Dystrophic Epidermolysis Bullosa (DEB)
Dystrophic epidermolysis bullosa (DEB) is a hereditary skin disease affecting dogs. Clinical signs of DEB are present at birth. Affected dogs have fragile skin that is easily damaged from rubbing or trauma resulting in blisters, ulcers and scarring of the skin. Areas that are most prone to blisters are the face, foot pads, genital areas and ears. In addition, affected dogs will develop blisters and ulcers inside the mouth and in the esophagus. Ulcerations of the skin and mucous membranes are painful and can become infected. Blistering of the skin tends to cease at around 8 months of age however, ulcers of the mouth and esophagus persist into adulthood. Dogs with DEB are often smaller than littermates, likely due to difficulties eating.
- Baldeschi C, Gache Y, Rattenholl A, Bouillé P, Danos O, Ortonne JP, Bruckner-Tuderman L, Meneguzzi G. Genetic correction of canine dystrophic epidermolysis bullosa mediated by retroviral vectors. Hum Mol Genet. 2003 Aug 1; 12(15):1897-905. [PubMed: 12874109]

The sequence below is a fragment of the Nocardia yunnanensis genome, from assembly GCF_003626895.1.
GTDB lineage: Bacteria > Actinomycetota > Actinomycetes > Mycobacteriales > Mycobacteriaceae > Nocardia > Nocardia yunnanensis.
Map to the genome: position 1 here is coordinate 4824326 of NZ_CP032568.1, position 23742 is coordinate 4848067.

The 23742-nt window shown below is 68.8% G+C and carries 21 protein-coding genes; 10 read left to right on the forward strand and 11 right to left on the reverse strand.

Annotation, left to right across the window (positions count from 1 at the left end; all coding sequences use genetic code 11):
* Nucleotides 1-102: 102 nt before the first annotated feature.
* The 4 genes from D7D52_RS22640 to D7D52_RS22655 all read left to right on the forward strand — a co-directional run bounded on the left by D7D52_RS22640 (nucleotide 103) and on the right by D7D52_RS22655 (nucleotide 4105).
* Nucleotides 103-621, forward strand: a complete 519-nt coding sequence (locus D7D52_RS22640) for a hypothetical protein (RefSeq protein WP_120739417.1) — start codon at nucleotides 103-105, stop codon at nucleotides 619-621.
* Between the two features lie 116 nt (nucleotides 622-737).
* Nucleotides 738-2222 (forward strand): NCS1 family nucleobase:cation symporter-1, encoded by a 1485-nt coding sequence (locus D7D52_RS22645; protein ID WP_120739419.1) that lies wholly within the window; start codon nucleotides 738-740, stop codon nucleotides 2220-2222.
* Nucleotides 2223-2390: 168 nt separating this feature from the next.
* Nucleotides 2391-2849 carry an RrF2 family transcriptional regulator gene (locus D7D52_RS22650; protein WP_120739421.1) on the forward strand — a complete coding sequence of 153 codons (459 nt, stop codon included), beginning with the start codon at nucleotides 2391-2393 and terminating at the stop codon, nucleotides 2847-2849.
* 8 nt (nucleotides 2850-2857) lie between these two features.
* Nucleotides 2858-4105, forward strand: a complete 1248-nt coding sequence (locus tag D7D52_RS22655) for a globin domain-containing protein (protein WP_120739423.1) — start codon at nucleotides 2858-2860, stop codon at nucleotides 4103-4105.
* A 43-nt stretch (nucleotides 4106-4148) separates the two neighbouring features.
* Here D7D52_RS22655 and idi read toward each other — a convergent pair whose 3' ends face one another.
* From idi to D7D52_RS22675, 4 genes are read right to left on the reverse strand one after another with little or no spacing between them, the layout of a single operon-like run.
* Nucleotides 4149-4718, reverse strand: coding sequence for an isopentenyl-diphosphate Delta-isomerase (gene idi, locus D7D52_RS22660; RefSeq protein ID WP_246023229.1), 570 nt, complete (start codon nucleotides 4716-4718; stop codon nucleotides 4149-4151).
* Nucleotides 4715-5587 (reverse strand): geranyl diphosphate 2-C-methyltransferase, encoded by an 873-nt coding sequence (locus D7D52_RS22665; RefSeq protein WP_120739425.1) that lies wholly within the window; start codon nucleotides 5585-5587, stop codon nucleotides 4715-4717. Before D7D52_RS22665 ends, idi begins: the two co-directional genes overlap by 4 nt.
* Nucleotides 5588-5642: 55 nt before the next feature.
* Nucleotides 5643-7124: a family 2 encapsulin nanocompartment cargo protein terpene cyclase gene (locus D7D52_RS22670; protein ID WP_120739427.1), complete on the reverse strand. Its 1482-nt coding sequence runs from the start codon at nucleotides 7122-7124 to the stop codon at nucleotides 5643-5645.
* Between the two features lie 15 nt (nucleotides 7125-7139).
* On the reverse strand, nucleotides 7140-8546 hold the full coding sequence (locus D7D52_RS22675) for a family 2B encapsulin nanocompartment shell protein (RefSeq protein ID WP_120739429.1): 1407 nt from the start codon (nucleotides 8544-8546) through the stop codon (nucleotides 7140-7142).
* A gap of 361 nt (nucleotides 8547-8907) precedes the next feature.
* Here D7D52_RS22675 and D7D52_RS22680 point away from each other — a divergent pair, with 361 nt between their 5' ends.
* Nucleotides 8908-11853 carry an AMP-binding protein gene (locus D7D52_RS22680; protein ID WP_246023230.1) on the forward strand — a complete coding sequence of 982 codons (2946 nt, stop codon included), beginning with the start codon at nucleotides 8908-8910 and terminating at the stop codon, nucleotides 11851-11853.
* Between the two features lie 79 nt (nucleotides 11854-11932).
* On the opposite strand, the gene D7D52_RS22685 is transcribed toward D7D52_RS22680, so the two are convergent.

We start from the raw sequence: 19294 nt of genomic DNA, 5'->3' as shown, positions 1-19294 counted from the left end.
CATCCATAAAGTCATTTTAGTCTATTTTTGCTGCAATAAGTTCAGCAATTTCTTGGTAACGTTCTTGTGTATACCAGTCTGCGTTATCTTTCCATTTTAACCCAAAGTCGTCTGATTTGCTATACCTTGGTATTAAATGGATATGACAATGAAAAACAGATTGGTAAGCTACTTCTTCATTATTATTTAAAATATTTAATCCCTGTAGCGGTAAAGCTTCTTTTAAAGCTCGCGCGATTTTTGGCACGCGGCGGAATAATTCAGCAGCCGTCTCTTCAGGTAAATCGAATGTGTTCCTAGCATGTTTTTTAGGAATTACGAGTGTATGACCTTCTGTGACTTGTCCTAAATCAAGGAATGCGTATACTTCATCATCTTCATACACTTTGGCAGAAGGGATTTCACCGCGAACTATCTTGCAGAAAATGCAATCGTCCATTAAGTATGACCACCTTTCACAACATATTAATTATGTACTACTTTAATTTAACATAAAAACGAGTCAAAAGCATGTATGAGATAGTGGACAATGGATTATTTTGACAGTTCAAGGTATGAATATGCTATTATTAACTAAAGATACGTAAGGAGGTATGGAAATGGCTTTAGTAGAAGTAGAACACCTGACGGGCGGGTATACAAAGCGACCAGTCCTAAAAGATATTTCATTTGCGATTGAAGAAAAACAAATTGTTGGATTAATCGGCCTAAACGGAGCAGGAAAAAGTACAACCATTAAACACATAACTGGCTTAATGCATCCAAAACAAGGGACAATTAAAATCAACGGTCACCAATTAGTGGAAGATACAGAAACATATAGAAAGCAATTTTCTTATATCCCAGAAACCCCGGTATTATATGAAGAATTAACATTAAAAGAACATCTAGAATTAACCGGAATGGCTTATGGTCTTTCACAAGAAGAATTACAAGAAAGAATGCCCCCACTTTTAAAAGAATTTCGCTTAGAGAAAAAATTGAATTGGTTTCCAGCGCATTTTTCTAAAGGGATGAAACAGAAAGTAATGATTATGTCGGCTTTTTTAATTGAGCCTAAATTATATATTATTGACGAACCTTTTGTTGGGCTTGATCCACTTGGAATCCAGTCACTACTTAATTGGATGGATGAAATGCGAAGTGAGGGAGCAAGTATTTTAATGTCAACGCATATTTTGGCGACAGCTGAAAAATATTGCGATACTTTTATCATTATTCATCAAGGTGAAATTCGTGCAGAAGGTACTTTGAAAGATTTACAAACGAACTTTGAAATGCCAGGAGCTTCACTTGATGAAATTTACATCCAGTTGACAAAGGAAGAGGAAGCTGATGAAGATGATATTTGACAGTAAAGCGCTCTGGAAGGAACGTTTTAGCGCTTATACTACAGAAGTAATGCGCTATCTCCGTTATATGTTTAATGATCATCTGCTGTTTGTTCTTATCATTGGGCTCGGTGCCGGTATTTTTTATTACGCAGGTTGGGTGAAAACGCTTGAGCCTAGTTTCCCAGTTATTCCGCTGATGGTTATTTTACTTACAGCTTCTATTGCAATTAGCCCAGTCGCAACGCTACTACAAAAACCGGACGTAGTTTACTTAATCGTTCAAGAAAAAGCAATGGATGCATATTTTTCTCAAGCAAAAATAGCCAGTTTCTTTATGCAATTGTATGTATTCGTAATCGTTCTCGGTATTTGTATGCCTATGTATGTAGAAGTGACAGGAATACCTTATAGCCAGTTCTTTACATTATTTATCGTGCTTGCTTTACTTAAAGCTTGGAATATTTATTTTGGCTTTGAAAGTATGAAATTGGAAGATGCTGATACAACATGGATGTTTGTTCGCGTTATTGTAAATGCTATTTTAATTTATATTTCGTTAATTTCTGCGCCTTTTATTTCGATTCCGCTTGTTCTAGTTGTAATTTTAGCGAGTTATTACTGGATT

- Gache Y, Pin D, Gagnoux-Palacios L, Carozzo C, Meneguzzi G. Correction of dog dystrophic epidermolysis bullosa by transplantation of genetically modified epidermal autografts. J Invest Dermatol. 2011 Oct; 131(10):2069-78. [PubMed: 21697889]
- Palazzi X, Marchal T, Chabanne L, Spadafora A, Magnol JP, Meneguzzi G. Inherited dystrophic epidermolysis bullosa in inbred dogs: A spontaneous animal model for somatic gene therapy. J Invest Dermatol. 2000 Jul; 115(1):135-7. [PubMed: 10886525]